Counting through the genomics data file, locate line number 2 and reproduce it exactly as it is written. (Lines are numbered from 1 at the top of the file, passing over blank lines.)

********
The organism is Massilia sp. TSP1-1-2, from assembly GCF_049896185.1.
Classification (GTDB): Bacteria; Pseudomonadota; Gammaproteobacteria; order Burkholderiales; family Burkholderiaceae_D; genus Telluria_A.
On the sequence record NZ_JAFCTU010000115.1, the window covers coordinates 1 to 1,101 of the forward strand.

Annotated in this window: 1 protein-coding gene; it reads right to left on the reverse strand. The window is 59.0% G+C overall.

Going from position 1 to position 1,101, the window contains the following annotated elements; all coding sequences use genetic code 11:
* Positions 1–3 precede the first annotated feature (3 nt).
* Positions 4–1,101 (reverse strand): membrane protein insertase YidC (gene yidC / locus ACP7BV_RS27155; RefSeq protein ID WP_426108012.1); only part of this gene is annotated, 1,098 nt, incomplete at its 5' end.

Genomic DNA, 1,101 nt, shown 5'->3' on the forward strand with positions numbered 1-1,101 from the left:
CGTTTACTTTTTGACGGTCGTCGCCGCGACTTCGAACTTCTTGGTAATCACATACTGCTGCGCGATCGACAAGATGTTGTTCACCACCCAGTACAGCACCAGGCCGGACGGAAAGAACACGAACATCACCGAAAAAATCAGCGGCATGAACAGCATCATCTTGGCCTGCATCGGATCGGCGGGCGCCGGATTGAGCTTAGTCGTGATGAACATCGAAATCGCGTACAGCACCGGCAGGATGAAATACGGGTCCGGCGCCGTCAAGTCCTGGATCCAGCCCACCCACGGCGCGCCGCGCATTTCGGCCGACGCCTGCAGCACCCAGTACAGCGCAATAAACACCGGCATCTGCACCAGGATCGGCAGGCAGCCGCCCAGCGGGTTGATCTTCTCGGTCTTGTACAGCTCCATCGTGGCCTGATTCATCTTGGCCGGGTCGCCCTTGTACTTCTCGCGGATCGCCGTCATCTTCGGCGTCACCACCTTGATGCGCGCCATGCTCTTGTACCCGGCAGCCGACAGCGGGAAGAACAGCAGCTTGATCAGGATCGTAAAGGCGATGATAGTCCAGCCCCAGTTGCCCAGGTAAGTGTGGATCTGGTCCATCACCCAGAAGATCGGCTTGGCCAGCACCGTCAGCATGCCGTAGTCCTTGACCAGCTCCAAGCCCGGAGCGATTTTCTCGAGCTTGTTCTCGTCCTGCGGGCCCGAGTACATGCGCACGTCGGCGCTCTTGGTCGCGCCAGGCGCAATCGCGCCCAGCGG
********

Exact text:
Classification (GTDB): Bacteria; Pseudomonadota; Gammaproteobacteria; order Burkholderiales; family Burkholderiaceae_D; genus Telluria_A.